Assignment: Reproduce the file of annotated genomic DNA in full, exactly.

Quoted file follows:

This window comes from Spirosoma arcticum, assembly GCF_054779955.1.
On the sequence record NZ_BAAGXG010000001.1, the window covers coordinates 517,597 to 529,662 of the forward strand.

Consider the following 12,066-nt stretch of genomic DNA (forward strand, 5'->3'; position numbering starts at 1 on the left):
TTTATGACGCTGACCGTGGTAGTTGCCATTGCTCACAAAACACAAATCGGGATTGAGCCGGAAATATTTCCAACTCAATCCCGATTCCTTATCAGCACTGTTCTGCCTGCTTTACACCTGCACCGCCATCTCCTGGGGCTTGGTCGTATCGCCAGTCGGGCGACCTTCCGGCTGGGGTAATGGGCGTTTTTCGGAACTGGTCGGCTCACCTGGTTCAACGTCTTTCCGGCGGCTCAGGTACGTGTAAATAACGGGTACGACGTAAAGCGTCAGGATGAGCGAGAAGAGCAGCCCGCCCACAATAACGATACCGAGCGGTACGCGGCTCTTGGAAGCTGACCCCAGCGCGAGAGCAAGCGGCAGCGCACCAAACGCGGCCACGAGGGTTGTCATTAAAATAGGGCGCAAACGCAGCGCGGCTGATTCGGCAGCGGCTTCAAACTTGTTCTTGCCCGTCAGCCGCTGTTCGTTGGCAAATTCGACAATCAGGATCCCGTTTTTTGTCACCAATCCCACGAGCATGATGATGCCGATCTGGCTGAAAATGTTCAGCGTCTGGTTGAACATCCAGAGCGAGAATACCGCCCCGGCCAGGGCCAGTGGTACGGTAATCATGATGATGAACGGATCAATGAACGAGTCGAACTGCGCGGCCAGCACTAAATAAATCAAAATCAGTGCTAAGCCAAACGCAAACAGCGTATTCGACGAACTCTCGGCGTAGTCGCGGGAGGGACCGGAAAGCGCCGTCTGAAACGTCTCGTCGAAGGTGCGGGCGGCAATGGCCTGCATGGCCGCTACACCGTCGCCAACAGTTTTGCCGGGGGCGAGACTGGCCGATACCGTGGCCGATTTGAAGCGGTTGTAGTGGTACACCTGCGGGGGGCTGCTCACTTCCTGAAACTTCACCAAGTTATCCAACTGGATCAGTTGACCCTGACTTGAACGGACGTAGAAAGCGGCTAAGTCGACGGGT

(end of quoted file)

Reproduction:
This window comes from Spirosoma arcticum, assembly GCF_054779955.1.
On the sequence record NZ_BAAGXG010000001.1, the window covers coordinates 517,597 to 529,662 of the forward strand.

Consider the following 12,066-nt stretch of genomic DNA (forward strand, 5'->3'; position numbering starts at 1 on the left):
TTTATGACGCTGACCGTGGTAGTTGCCATTGCTCACAAAACACAAATCGGGATTGAGCCGGAAATATTTCCAACTCAATCCCGATTCCTTATCAGCACTGTTCTGCCTGCTTTACACCTGCACCGCCATCTCCTGGGGCTTGGTCGTATCGCCAGTCGGGCGACCTTCCGGCTGGGGTAATGGGCGTTTTTCGGAACTGGTCGGCTCACCTGGTTCAACGTCTTTCCGGCGGCTCAGGTACGTGTAAATAACGGGTACGACGTAAAGCGTCAGGATGAGCGAGAAGAGCAGCCCGCCCACAATAACGATACCGAGCGGTACGCGGCTCTTGGAAGCTGACCCCAGCGCGAGAGCAAGCGGCAGCGCACCAAACGCGGCCACGAGGGTTGTCATTAAAATAGGGCGCAAACGCAGCGCGGCTGATTCGGCAGCGGCTTCAAACTTGTTCTTGCCCGTCAGCCGCTGTTCGTTGGCAAATTCGACAATCAGGATCCCGTTTTTTGTCACCAATCCCACGAGCATGATGATGCCGATCTGGCTGAAAATGTTCAGCGTCTGGTTGAACATCCAGAGCGAGAATACCGCCCCGGCCAGGGCCAGTGGTACGGTAATCATGATGATGAACGGATCAATGAACGAGTCGAACTGCGCGGCCAGCACTAAATAAATCAAAATCAGTGCTAAGCCAAACGCAAACAGCGTATTCGACGAACTCTCGGCGTAGTCGCGGGAGGGACCGGAAAGCGCCGTCTGAAACGTCTCGTCGAAGGTGCGGGCGGCAATGGCCTGCATGGCCGCTACACCGTCGCCAACAGTTTTGCCGGGGGCGAGACTGGCCGATACCGTGGCCGATTTGAAGCGGTTGTAGTGGTACACCTGCGGGGGGCTGCTCACTTCCTGAAACTTCACCAAGTTATCCAACTGGATCAGTTGACCCTGACTTGAACGGACGTAGAAAGCGGCTAAGTCGACGGGT